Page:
Sacrcasm is evidently more valuable to you than proper discussion.

    James

  30. James,

    what’s wrong with the southeastern analogy? It seems that it is the fact that these are schoolkids and not commuters is the only difference.

    i’m failing to see what the issue is exactly. All I can see is that kids are choosing a quicker (and possibly safer) way to get home from school and it’s upsetting residents that “common” kids are in their street. I wonder if an independent school would cause them to have the same concerns.

    Darryl,

    I think that you should go down at the school bell and have a look for yourself. Seems like NIMBYish behaviour to me.

  31. Sash,

    Am I allowed to eat my dinner? Or do I have to sit at the computer all day in case someone called “Sash” wants an answer from me?

    James

  32. James,

    This is Darryl’s blog – if there’s any place in the world he should be allowed to air his opinion, it’s here.

    It is actually your responses that are snarky and sarcastic and as much as you claim otherwise, you actually haven’t answered a lot of the questions raised but have rather politic’d around them.

    This kind of arrogant is typical of politics. As far as I am concerned you don’t deserve office unless you are willing to hear dissenting views with a bit less offence taken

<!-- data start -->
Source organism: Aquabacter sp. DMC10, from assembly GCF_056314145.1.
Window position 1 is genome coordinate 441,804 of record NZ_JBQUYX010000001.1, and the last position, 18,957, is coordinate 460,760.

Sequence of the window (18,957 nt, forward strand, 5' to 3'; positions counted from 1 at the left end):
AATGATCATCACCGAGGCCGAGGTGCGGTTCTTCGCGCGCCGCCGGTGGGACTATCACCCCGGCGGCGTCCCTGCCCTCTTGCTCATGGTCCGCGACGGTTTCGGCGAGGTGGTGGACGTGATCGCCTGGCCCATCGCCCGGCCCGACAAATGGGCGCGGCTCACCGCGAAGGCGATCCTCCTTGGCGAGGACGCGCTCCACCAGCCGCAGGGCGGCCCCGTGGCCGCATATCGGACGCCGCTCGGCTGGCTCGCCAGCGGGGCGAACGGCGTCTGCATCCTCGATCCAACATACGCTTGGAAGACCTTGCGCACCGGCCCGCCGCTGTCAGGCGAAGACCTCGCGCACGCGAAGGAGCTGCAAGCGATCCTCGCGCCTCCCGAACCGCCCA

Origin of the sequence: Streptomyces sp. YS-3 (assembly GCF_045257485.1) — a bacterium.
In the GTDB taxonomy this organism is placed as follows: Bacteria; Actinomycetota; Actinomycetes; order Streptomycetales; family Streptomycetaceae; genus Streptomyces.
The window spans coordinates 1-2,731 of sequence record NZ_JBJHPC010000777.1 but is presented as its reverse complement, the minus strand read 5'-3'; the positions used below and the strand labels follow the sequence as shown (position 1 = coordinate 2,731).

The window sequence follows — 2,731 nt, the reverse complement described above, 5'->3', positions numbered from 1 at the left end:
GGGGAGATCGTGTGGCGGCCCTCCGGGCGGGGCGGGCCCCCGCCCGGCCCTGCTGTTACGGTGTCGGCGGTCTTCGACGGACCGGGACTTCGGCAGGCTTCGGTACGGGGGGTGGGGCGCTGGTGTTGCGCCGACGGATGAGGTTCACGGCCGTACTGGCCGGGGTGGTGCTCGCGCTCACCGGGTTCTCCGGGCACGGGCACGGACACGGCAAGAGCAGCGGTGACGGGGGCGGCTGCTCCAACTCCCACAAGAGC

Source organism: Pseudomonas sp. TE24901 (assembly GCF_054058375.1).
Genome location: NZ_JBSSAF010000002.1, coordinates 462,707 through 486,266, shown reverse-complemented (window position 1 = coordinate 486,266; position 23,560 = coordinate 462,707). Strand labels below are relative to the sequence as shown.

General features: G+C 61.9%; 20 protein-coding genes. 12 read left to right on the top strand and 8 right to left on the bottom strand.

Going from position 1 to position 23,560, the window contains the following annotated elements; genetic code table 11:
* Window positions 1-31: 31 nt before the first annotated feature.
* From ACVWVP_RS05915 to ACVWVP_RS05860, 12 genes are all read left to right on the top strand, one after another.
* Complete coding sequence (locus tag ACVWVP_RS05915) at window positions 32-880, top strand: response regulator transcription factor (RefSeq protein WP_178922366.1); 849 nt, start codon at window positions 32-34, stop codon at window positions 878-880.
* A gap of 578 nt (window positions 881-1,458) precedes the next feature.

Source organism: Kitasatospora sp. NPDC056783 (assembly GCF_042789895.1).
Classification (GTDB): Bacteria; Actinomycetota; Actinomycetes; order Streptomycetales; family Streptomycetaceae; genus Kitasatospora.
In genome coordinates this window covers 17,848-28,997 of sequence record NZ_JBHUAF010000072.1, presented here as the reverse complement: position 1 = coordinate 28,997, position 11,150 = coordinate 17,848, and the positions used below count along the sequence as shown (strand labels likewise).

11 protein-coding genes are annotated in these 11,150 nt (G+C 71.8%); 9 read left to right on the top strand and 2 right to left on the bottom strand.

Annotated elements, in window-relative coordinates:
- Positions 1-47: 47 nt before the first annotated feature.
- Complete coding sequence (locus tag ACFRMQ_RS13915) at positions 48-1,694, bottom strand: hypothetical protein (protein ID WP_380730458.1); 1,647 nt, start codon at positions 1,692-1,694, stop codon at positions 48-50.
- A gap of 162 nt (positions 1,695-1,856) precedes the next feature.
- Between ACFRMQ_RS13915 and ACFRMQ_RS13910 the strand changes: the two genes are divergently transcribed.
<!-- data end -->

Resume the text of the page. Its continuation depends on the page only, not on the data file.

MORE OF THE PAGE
33. I don’t see any demonising going on. In Lyveden Road, there’s been graffiti, damaged fences, litter and scratched cars. A resident who remonstrated with the “kids” was clumped.If in those circumstances I were asked “would you like them to go home another way?” I’d probably say yes. They’re not going to Charlton. They’re going to the Charlton Rd bus stops because Bluecoats hasn’t been doing particularly well and isn’t popular with local parents.
    20 years ago, you probably walked out of the back gate and through Blackheath club. After various incidents their gate was closed a few years ago, and now the kids have to walk the length of Lyveden to the cut-through. Making them walk out to Old Dover Road just detars them from the quieter streets and adds a few yards to their journey.
    I don’t think what the Tories are doing here is particularly inspired, but it strikes me as perfectly legitimate – unlike putting in quotation marks things that aren’t quotes or close paraphrases.

  34. What’s in the Conservative handout contains none of what you say, though. It just claims there’s “pressure” on local streets used by young people using public highways to get to and from school.

  35. Yes, 7 courses (including a delightful palate cleansing gin sorbet) then an hilarious after dinner speech by the UK’s 87th most influential man Iain Dale.

  36. Very funny.
    Regardless, what Darryl said, deliberately misquoting our leaflet in a defamatory manner, would be considered libelous.

  37. Louis, has James finished his dinner yet? There are some points from readers that he might like to answer.

  38. I can’t speak for James, but myself, I have a few points.

    1. Deliberately misquoting is libelous.
    After your rant about your potential constituents in Peninsula, it would be fair to say that you resent them. However, if I was to say:
    Darryl Chameberlain “I hate all of you that live in Greenwich Peninsula” that, would be libelous. I would however be able to quote anythign that you said within that article and criticise it.